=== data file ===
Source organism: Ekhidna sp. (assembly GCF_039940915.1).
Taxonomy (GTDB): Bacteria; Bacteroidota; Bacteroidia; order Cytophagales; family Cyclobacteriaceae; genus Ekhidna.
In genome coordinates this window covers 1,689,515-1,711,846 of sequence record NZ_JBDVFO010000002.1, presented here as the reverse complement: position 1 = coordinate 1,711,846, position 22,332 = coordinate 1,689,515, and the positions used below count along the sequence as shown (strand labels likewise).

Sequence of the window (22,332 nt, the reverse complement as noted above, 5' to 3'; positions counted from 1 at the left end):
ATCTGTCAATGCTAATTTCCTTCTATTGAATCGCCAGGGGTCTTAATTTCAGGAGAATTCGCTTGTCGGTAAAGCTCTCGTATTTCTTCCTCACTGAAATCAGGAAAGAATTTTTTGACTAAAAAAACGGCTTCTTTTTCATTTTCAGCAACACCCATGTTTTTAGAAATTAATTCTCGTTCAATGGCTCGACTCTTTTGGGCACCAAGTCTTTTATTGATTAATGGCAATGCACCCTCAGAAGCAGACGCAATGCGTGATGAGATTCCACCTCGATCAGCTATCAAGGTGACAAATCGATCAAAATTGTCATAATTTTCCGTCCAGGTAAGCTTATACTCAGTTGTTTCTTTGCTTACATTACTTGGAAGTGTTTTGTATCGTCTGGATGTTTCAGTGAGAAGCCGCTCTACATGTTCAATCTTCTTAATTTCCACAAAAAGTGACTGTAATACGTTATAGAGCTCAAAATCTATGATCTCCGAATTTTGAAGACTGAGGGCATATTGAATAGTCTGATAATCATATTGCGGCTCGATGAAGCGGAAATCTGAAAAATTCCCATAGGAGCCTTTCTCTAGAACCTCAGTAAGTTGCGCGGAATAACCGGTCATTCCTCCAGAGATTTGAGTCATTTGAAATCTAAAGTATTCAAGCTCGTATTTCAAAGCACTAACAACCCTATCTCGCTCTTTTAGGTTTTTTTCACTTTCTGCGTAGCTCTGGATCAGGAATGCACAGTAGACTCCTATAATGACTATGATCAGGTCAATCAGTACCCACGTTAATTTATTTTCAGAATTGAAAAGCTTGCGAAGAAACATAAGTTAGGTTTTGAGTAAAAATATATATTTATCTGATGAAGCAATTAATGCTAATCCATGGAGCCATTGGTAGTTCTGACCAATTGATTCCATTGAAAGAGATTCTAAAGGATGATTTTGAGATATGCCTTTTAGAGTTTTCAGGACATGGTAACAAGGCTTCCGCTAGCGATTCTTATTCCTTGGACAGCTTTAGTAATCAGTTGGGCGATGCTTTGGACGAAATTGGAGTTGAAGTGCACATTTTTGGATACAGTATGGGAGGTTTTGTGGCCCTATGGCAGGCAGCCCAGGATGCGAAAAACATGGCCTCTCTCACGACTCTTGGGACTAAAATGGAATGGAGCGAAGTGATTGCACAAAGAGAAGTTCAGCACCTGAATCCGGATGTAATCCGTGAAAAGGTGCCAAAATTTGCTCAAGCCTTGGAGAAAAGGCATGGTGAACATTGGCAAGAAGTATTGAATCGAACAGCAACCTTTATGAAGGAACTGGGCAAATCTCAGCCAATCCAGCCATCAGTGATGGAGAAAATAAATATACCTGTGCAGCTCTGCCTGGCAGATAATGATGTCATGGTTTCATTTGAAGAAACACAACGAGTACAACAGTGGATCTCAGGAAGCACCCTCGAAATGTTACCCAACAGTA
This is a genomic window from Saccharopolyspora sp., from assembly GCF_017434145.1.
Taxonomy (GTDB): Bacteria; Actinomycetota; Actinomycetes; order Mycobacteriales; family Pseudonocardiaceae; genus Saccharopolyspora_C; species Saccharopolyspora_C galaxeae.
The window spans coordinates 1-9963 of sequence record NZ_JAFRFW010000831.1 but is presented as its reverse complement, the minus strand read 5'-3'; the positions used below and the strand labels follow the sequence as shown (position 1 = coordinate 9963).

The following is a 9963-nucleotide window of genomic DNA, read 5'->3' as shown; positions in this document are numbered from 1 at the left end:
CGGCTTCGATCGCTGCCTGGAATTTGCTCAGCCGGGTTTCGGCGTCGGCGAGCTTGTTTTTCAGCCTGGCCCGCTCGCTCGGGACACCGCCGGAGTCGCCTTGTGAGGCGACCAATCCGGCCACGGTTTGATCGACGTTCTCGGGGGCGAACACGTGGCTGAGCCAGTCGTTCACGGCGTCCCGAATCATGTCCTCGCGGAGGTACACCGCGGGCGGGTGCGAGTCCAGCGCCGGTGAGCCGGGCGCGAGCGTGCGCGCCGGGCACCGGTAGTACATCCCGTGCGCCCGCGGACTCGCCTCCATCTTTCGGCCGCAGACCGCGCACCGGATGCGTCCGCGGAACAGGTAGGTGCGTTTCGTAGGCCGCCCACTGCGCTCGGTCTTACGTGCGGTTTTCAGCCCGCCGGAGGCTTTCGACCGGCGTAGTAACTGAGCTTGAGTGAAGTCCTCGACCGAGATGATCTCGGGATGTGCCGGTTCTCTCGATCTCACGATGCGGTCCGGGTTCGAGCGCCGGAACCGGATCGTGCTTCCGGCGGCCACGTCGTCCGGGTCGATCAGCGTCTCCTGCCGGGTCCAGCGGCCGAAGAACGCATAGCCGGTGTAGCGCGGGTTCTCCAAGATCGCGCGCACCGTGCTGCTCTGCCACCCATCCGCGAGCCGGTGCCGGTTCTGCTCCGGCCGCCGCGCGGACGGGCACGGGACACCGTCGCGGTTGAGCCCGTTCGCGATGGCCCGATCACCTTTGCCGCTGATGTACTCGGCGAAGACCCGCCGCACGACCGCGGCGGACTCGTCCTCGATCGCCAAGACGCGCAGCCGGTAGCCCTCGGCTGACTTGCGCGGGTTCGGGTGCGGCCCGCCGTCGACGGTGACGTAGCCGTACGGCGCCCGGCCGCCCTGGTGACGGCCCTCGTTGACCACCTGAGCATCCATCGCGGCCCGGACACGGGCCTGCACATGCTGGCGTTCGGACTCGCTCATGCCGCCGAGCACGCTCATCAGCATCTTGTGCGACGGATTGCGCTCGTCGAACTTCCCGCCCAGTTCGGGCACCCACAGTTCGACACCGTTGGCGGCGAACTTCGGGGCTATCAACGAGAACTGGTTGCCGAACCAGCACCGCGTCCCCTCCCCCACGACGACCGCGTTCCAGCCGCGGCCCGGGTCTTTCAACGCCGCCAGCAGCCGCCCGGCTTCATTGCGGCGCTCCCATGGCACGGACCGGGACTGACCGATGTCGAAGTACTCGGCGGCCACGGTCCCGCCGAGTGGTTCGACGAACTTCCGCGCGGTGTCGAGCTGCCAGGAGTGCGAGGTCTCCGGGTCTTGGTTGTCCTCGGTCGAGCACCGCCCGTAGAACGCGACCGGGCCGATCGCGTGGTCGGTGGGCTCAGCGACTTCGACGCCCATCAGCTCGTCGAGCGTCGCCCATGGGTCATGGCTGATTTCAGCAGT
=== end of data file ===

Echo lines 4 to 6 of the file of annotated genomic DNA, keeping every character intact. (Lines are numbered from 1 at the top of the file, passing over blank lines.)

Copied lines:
Sequence of the window (22,332 nt, the reverse complement as noted above, 5' to 3'; positions counted from 1 at the left end):
ATCTGTCAATGCTAATTTCCTTCTATTGAATCGCCAGGGGTCTTAATTTCAGGAGAATTCGCTTGTCGGTAAAGCTCTCGTATTTCTTCCTCACTGAAATCAGGAAAGAATTTTTTGACTAAAAAAACGGCTTCTTTTTCATTTTCAGCAACACCCATGTTTTTAGAAATTAATTCTCGTTCAATGGCTCGACTCTTTTGGGCACCAAGTCTTTTATTGATTAATGGCAATGCACCCTCAGAAGCAGACGCAATGCGTGATGAGATTCCACCTCGATCAGCTATCAAGGTGACAAATCGATCAAAATTGTCATAATTTTCCGTCCAGGTAAGCTTATACTCAGTTGTTTCTTTGCTTACATTACTTGGAAGTGTTTTGTATCGTCTGGATGTTTCAGTGAGAAGCCGCTCTACATGTTCAATCTTCTTAATTTCCACAAAAAGTGACTGTAATACGTTATAGAGCTCAAAATCTATGATCTCCGAATTTTGAAGACTGAGGGCATATTGAATAGTCTGATAATCATATTGCGGCTCGATGAAGCGGAAATCTGAAAAATTCCCATAGGAGCCTTTCTCTAGAACCTCAGTAAGTTGCGCGGAATAACCGGTCATTCCTCCAGAGATTTGAGTCATTTGAAATCTAAAGTATTCAAGCTCGTATTTCAAAGCACTAACAACCCTATCTCGCTCTTTTAGGTTTTTTTCACTTTCTGCGTAGCTCTGGATCAGGAATGCACAGTAGACTCCTATAATGACTATGATCAGGTCAATCAGTACCCACGTTAATTTATTTTCAGAATTGAAAAGCTTGCGAAGAAACATAAGTTAGGTTTTGAGTAAAAATATATATTTATCTGATGAAGCAATTAATGCTAATCCATGGAGCCATTGGTAGTTCTGACCAATTGATTCCATTGAAAGAGATTCTAAAGGATGATTTTGAGATATGCCTTTTAGAGTTTTCAGGACATGGTAACAAGGCTTCCGCTAGCGATTCTTATTCCTTGGACAGCTTTAGTAATCAGTTGGGCGATGCTTTGGACGAAATTGGAGTTGAAGTGCACATTTTTGGATACAGTATGGGAGGTTTTGTGGCCCTATGGCAGGCAGCCCAGGATGCGAAAAACATGGCCTCTCTCACGACTCTTGGGACTAAAATGGAATGGAGCGAAGTGATTGCACAAAGAGAAGTTCAGCACCTGAATCCGGATGTAATCCGTGAAAAGGTGCCAAAATTTGCTCAAGCCTTGGAGAAAAGGCATGGTGAACATTGGCAAGAAGTATTGAATCGAACAGCAACCTTTATGAAGGAACTGGGCAAATCTCAGCCAATCCAGCCATCAGTGATGGAGAAAATAAATATACCTGTGCAGCTCTGCCTGGCAGATAATGATGTCATGGTTTCATTTGAAGAAACACAACGAGTACAACAGTGGATCTCAGGAAGCACCCTCGAAATGTTACCCAACAGTA
This is a genomic window from Saccharopolyspora sp., from assembly GCF_017434145.1.